Regulation and mechanism of mating-type switching in Kluyveromyces lactis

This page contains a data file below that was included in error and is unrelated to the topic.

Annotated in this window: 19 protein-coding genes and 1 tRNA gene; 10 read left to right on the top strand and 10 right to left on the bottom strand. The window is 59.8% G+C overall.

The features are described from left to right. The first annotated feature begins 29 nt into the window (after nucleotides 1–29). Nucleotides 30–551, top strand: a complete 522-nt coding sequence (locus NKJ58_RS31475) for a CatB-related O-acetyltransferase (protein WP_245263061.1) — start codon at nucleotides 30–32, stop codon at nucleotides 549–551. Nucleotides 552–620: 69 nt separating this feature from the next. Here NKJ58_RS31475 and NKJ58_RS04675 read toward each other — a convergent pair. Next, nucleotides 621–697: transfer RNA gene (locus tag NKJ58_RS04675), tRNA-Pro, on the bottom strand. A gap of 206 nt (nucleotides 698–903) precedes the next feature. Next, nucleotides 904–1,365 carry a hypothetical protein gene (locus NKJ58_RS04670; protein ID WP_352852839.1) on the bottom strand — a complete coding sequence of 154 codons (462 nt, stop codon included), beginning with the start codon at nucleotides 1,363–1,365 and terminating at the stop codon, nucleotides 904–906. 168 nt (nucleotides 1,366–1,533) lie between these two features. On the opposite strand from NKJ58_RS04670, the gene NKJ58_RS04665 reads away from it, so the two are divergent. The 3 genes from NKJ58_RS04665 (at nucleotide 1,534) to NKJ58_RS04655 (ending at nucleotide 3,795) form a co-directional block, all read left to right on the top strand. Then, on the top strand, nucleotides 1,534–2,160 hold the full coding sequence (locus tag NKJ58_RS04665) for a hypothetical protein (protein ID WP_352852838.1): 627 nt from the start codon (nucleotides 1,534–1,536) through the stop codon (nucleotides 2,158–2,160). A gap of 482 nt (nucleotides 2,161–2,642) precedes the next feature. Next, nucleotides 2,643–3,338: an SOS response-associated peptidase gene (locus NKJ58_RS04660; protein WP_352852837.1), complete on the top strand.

Abstract: Transposable elements (TEs) have had immense impact on the structure, function and evolution of eukaryotic genomes. The work in this thesis identified Kat1, a novel domesticated DNA transposase of the hAT family in the yeast Kluyveromyces lactis. Kat1 triggers a genome rearrangement that results in a switch of mating type from MATa to MAT?. Furthermore, Kat1 acts on sequences that presumably are ancient remnants of a long-lost transposable element. Therefore, Kat1 provides a remarkable example of the intricate relationship between transposable elements and their hosts. We showed that Kat1 generates two DNA double strand breaks (DSBs) in MATa and that the DDE motif and several other conserved amino acid residues are important for Kat1 cleavage activity. DNA hairpins were formed on one end of the DSBs whereas the DNA between the DSBs was joined into a circle. Kat1 was transcriptionally activated by nutrient limitation through the transcription factor Mts1 and negatively regulated by translational frameshifting. In conclusion, Kat1 is a highly regulated domesticated transposase that induces sexual differentiation. In another study, we developed an assay to measure switching rates in K. lactis and found that the switching rate was ~6x10-4 events/generation. In a genetic screen for mutations that increased mating-type switching, we found mutations in the RAS1 gene. The small GTPase Ras1 regulates cellular cyclic AMP levels and we demonstrated that Mts1 transcription is regulated by the RAS/cAMP pathway and the transcription factor Msn2. Since Ras activity is regulated by nutrient availability, these data likely explains why nutrient limitation induces mating-type switching.
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